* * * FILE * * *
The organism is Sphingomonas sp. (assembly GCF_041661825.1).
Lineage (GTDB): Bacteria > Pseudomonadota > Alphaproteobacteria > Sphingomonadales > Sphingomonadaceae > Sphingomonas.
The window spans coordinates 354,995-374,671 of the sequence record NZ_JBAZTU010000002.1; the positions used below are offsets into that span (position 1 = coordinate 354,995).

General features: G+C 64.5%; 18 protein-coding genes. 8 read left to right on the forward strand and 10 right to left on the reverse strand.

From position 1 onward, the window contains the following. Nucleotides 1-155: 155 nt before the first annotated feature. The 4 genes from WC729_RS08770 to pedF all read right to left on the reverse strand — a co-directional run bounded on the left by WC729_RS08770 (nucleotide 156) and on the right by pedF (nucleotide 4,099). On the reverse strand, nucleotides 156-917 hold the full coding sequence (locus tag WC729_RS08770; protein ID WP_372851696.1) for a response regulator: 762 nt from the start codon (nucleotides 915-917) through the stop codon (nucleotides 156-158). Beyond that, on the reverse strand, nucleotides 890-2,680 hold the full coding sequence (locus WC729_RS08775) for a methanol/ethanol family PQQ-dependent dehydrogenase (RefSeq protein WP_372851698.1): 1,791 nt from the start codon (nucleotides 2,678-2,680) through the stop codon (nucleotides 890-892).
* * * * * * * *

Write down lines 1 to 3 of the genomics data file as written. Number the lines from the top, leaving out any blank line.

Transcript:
The organism is Sphingomonas sp. (assembly GCF_041661825.1).
Lineage (GTDB): Bacteria > Pseudomonadota > Alphaproteobacteria > Sphingomonadales > Sphingomonadaceae > Sphingomonas.
The window spans coordinates 354,995-374,671 of the sequence record NZ_JBAZTU010000002.1; the positions used below are offsets into that span (position 1 = coordinate 354,995).